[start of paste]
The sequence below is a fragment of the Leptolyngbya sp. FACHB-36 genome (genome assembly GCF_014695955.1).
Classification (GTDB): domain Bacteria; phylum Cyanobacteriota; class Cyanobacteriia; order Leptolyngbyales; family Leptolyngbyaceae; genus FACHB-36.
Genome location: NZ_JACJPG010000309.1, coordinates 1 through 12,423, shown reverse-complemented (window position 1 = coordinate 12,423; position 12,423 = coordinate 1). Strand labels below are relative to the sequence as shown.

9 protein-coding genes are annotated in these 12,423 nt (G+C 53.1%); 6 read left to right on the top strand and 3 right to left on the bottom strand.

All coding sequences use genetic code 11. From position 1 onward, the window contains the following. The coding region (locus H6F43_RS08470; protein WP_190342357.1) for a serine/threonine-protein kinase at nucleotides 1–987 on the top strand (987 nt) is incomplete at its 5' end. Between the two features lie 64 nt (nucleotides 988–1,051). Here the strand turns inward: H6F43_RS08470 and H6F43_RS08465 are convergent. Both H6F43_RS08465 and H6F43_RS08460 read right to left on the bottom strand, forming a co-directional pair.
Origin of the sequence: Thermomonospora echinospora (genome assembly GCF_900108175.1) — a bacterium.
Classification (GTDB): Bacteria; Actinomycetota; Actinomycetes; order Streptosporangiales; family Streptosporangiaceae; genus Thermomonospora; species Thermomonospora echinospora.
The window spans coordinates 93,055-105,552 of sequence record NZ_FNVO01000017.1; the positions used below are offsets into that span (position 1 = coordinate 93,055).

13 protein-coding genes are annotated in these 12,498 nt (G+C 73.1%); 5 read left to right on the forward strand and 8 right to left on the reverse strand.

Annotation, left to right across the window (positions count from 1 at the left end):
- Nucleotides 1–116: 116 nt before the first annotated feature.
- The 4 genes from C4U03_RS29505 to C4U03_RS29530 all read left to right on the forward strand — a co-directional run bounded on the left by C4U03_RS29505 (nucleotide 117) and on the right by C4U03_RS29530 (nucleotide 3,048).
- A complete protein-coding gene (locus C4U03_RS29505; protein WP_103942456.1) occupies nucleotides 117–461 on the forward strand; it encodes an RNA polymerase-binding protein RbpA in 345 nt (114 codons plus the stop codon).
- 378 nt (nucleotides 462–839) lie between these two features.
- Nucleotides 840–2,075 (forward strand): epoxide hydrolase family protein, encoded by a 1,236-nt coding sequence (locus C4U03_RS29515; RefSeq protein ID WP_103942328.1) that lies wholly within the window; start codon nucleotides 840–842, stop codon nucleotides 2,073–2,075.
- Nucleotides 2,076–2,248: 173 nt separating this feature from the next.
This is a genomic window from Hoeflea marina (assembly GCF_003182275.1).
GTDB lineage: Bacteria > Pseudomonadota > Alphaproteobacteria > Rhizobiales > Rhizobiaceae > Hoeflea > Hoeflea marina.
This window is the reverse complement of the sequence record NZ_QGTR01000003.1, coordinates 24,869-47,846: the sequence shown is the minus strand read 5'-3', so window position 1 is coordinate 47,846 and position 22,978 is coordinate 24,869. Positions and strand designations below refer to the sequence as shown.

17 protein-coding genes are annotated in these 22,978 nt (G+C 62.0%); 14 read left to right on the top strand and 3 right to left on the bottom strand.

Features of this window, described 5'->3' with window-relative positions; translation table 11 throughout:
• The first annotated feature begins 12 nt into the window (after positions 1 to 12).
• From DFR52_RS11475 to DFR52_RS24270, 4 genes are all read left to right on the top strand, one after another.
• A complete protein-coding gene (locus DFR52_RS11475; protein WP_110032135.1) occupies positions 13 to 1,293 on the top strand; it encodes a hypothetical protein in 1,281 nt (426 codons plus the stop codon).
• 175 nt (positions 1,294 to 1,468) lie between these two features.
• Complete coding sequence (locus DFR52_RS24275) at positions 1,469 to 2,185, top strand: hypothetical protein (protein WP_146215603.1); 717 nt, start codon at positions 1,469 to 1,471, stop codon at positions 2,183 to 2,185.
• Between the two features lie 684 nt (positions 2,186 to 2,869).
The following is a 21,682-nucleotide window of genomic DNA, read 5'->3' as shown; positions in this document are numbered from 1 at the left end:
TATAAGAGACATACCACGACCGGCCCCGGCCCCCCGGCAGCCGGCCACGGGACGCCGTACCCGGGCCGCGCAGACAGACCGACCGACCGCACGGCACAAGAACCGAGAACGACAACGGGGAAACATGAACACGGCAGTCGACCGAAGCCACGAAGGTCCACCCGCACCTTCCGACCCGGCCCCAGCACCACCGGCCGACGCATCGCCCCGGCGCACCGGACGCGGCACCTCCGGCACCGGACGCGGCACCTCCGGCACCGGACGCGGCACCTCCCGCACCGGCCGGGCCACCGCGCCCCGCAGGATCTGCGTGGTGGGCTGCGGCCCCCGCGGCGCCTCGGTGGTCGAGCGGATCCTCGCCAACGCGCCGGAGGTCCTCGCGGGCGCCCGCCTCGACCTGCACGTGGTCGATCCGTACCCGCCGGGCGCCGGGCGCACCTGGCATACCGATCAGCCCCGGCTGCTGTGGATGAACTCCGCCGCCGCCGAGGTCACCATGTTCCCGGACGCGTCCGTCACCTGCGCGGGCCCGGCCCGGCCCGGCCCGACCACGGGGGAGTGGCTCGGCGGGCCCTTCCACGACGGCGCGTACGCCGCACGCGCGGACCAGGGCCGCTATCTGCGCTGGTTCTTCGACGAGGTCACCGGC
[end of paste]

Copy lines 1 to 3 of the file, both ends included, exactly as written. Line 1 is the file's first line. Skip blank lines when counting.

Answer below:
The sequence below is a fragment of the Leptolyngbya sp. FACHB-36 genome (genome assembly GCF_014695955.1).
Classification (GTDB): domain Bacteria; phylum Cyanobacteriota; class Cyanobacteriia; order Leptolyngbyales; family Leptolyngbyaceae; genus FACHB-36.
Genome location: NZ_JACJPG010000309.1, coordinates 1 through 12,423, shown reverse-complemented (window position 1 = coordinate 12,423; position 12,423 = coordinate 1). Strand labels below are relative to the sequence as shown.